This year’s Human Rights Day slogan Stand up for Someone’s Rights Today reaffirms common humanity and universality of humane values. It convinces us that whoever, whatever, whenever and wherever we are, we can make a difference. Each of us has the potential to make a difference in our own unique ways using a medium that comes easiest to us.
The Declaration reminds each one of us to stand up against human rights violations wherever it occurs, in a remote country, in our region, country or even at home.
This day has an added significance for Tibetans. We fondly remember the day as the Nobel Peace Prize Day as it was on this day in 1989 that HH the Dalai Lama was conferred with the Nobel Peace Prize. With this award, the international community not only recognized the commitment of His Holiness the Dalai Lama to non-violence and peace but also applauded his middle way approach and his efforts at resolving the issue of Tibet through dialogue with China.
United Nations did recognize the right to self-determination of the Tibetans and called for respect of basic human rights of Tibetans in the aftermath of Tibetan National Uprising and the coming into exile in India of HH the Dalai Lama in 1959. In fact, there were two other UN General Assembly resolutions in 1961 and 1965 condemning continued human rights violations of Tibetans. Since then, the corridors of UN General Assembly have been silent on Tibet except for rare references made during the Human Rights Council Sessions.
The international community has made out the issue of Tibet to be an issue of human rights. But for Tibetans, it is more critical than human rights violations. The issue of Tibet is about ethnic cleansing and cultural genocide. In fact, the report of ICJ which formed the basis for the UN resolutions on Tibet affirms it as early as 1959 and mentions that “acts of genocide had been committed”, and that “Tibet was at the very least a de facto independent State” before its annexation by the Chinese government in 1951.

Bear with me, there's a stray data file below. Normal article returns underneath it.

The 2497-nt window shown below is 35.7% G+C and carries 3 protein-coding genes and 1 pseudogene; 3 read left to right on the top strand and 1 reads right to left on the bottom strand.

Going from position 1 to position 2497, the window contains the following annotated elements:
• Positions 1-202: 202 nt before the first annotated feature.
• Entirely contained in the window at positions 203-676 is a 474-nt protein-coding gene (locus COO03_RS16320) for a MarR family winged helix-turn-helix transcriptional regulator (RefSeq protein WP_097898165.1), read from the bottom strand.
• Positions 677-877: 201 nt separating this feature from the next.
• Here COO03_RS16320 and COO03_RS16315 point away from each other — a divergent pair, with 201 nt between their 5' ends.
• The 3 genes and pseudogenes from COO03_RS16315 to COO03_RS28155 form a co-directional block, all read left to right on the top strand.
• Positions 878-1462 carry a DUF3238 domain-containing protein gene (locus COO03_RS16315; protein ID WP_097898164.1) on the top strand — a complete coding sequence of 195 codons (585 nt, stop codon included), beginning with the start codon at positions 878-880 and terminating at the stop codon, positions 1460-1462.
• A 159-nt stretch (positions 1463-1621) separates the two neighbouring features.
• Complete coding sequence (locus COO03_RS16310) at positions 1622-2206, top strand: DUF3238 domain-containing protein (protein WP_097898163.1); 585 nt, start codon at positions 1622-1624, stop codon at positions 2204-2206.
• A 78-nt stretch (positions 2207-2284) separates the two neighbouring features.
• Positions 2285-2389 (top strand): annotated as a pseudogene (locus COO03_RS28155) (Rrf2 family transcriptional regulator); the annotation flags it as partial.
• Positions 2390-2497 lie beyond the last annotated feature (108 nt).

The Tibet crisis has continued unabated since the Chinese occupation of Tibet. The Chinese state machinery clamps down on Tibetan religion, culture and language which forms the bedrock of Tibetan identity. Tibetans are arrested and imprisoned for celebrating religious festivals such as Saka Dawa or HH the Dalai Lama’s birthday.
Of the many ongoing campaigns enforced in Tibet by the Chinese regime, the most pervasive is “Patriotic education” aimed at strengthening ties between the public and the Communist Party and denouncing the Dalai Lama and “splittist forces”. According to Tibetan Centre for Human Rights and Democracy (TCHRD), Work Teams are formed under this campaign to cover every section of society including farmers, schools, monastic institutions and general populace.
Under the guise of this campaign, Chinese authorities interfere in the daily lives and religious practices of Tibetans. Influential Tibetans in various strata of the society particularly those with following are targeted and arrested under false allegations. Ceilings are imposed on number of monks and nuns in the monasteries and nunneries.
Recent news of demolition of Larung Gar Institute, one of the largest centers of Buddhist learning in Serthar County in Kardze Tibetan Autonomous Prefecture, Sichuan Province is the most current evidence of religious repression in Tibet. Demolitions are being carried out in line with the order given by the Chinese authorities to cut the number of residents by half to 5000. Central Tibetan Administration has urged UNHCR and the international community to save Larung Gar.
With no freedom to express your identity and the shrinking space for dissent under the Chinese rule, Tibetans have resorted to self-immolation the most extreme form of protesting Chinese repression. The most recent case of self-immolation of an unidentified person was reported on December 8 at 5 pm local time in Machu county, Kanlho Tibetan Autonomous Prefecture, Gansu Province. This has taken the reported cases of self-immolations to 145.
The world can no longer afford to remain a silent spectator, it needs to stand up for the rights of Tibetans in Tibet and urge China to have a dialogue with the representatives of HH the Dalai Lama to resolve the issue of Tibet.
DISCLAIMER : Views expressed above are the author’s own.
Youdon Aukatsang is currently serving her third term as an elected member of the Tibetan Parliament in Exile (TPIE). She is also the Director of Empowering . . .
Youdon Aukatsang is currently serving her third term as an elected member of the Tibetan Parliament in Exile (TPIE). She is also the Director of Empowering . . .
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TIBET – THE BURNING QUESTION
Tibetans have celebrated His Holiness the Dalai Lama’s 81st birthday. In recent times, Tibetans have displayed a sense of restraint as they share a sense of optimism about ‘The Burning Question’ that occupies their minds. Red China’s military occupation is ‘The Burning Question’ and international community is willing to take up this issue as they confront Red China’s Maritime Expansionism.
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Tibetans, Do Not Burn Thyselves July 15, 2016